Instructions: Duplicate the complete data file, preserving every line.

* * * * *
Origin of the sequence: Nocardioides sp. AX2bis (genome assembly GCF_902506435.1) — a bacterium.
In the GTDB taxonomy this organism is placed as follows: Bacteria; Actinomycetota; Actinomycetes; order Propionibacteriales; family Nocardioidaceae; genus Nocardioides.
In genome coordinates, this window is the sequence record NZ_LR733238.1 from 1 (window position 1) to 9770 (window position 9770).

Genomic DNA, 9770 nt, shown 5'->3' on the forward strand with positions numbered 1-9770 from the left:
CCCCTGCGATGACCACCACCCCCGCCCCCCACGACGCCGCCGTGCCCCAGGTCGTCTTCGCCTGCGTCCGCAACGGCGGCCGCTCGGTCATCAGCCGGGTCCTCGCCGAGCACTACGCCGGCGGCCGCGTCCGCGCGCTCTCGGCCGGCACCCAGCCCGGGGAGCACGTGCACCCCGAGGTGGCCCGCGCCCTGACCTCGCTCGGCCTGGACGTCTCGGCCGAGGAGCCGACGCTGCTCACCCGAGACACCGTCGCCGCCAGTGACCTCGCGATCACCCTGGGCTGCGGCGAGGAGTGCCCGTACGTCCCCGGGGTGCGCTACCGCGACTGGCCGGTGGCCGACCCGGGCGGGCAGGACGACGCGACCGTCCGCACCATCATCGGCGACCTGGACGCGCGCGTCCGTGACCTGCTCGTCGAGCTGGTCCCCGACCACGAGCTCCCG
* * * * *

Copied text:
Origin of the sequence: Nocardioides sp. AX2bis (genome assembly GCF_902506435.1) — a bacterium.
In the GTDB taxonomy this organism is placed as follows: Bacteria; Actinomycetota; Actinomycetes; order Propionibacteriales; family Nocardioidaceae; genus Nocardioides.
In genome coordinates, this window is the sequence record NZ_LR733238.1 from 1 (window position 1) to 9770 (window position 9770).

Genomic DNA, 9770 nt, shown 5'->3' on the forward strand with positions numbered 1-9770 from the left:
CCCCTGCGATGACCACCACCCCCGCCCCCCACGACGCCGCCGTGCCCCAGGTCGTCTTCGCCTGCGTCCGCAACGGCGGCCGCTCGGTCATCAGCCGGGTCCTCGCCGAGCACTACGCCGGCGGCCGCGTCCGCGCGCTCTCGGCCGGCACCCAGCCCGGGGAGCACGTGCACCCCGAGGTGGCCCGCGCCCTGACCTCGCTCGGCCTGGACGTCTCGGCCGAGGAGCCGACGCTGCTCACCCGAGACACCGTCGCCGCCAGTGACCTCGCGATCACCCTGGGCTGCGGCGAGGAGTGCCCGTACGTCCCCGGGGTGCGCTACCGCGACTGGCCGGTGGCCGACCCGGGCGGGCAGGACGACGCGACCGTCCGCACCATCATCGGCGACCTGGACGCGCGCGTCCGTGACCTGCTCGTCGAGCTGGTCCCCGACCACGAGCTCCCG